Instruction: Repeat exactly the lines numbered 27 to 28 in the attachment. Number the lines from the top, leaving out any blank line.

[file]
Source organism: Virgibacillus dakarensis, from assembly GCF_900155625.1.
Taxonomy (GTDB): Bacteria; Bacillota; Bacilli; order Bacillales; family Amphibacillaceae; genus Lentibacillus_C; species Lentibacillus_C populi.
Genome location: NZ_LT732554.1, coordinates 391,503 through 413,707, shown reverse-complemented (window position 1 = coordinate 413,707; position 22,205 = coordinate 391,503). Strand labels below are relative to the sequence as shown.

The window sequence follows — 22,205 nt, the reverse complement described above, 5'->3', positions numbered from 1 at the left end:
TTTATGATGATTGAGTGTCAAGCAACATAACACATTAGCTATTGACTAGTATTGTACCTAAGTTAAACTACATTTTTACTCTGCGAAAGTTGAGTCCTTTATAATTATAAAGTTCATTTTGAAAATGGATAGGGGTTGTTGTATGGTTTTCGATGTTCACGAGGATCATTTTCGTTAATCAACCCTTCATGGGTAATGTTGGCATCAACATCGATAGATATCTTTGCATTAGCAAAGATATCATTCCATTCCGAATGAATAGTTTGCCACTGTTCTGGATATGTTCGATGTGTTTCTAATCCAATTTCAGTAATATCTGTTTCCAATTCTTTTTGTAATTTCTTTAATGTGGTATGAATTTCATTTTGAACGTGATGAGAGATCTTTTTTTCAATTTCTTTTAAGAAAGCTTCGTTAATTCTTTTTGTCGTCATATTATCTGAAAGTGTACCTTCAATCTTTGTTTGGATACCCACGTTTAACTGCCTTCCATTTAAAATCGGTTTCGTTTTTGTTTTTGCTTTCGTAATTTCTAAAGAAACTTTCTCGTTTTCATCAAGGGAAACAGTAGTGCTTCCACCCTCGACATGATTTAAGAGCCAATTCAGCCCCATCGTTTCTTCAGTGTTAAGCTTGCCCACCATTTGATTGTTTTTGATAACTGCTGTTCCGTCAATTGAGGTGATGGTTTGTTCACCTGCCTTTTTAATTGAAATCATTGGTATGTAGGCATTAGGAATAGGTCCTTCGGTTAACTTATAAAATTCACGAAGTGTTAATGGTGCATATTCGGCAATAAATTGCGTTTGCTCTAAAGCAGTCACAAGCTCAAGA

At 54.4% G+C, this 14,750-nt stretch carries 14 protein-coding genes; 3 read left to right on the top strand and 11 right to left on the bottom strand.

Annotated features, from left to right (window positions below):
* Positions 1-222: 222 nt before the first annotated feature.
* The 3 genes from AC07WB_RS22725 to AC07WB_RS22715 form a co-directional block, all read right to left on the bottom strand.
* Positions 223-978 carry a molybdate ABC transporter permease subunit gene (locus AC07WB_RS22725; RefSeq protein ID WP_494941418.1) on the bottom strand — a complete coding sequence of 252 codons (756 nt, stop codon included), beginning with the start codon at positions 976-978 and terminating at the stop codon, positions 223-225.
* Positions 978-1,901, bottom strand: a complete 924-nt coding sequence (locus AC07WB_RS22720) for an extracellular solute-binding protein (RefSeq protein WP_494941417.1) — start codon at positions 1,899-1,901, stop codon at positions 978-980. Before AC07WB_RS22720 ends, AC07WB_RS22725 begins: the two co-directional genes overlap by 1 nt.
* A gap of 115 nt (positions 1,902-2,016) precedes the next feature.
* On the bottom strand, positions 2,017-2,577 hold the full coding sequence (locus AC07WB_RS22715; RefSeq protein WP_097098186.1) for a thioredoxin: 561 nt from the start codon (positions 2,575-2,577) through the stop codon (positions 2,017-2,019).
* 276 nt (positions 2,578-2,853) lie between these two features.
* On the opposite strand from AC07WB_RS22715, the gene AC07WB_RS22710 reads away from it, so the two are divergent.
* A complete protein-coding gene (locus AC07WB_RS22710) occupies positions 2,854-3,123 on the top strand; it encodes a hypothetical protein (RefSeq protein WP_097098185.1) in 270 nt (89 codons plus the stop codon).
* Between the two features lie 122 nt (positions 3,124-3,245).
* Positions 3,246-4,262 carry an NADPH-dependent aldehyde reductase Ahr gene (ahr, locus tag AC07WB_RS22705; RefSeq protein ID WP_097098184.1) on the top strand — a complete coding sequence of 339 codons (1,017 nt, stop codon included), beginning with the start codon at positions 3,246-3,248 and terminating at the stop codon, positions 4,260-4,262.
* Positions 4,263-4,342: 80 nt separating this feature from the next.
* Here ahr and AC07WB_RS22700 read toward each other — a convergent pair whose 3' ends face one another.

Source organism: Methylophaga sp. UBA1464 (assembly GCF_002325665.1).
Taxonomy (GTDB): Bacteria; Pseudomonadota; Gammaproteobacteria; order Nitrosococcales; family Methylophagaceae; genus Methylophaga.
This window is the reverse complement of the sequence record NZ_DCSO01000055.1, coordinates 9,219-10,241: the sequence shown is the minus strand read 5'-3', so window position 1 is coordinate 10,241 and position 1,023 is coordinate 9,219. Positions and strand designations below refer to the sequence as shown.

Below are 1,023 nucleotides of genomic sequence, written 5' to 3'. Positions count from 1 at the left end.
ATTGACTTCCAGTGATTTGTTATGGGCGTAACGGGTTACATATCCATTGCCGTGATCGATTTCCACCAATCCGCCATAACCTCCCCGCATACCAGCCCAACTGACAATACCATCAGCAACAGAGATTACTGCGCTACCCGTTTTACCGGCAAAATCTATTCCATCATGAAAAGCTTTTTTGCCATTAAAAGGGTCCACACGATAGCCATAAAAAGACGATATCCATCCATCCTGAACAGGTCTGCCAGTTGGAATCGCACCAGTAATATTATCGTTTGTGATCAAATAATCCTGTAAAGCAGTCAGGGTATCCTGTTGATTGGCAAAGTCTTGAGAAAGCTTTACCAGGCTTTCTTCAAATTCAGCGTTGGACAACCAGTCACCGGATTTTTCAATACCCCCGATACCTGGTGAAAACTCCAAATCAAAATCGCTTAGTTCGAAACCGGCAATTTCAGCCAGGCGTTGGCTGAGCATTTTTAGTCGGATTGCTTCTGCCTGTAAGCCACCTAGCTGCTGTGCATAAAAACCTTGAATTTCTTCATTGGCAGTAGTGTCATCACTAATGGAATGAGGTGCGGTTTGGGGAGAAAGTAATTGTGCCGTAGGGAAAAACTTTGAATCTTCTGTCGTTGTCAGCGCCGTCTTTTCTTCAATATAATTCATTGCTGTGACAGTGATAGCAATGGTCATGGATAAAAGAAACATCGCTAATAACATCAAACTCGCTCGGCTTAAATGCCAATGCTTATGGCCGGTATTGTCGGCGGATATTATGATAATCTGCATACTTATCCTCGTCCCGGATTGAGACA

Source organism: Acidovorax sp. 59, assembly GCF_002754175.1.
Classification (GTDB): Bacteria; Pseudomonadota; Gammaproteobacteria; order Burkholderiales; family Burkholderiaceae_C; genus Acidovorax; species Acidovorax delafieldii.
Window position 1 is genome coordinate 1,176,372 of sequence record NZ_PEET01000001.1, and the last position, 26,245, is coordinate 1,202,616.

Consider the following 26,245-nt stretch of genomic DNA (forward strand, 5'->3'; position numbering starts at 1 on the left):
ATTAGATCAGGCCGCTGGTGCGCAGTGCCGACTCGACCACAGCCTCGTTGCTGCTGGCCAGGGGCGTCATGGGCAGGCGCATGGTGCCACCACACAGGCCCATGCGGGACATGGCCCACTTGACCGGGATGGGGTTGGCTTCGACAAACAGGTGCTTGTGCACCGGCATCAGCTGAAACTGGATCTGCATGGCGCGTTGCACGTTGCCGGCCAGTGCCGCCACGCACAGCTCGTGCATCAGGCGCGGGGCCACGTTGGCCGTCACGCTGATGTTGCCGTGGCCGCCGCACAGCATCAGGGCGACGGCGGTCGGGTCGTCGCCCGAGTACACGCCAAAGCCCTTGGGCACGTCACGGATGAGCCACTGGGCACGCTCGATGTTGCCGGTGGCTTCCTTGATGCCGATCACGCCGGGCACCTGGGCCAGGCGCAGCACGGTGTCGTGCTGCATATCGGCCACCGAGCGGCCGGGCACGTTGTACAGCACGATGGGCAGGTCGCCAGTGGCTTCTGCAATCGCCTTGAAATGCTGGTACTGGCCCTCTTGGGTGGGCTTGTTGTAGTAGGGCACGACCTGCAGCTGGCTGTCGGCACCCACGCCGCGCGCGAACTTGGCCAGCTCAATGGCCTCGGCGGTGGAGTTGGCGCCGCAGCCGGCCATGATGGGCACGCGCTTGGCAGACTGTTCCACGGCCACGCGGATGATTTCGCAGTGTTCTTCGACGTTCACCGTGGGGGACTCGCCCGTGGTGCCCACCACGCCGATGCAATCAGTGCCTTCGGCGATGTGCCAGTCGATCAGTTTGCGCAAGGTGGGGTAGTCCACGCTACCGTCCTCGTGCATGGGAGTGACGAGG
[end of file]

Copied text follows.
Classification (GTDB): Bacteria; Pseudomonadota; Gammaproteobacteria; order Burkholderiales; family Burkholderiaceae_C; genus Acidovorax; species Acidovorax delafieldii.
Window position 1 is genome coordinate 1,176,372 of sequence record NZ_PEET01000001.1, and the last position, 26,245, is coordinate 1,202,616.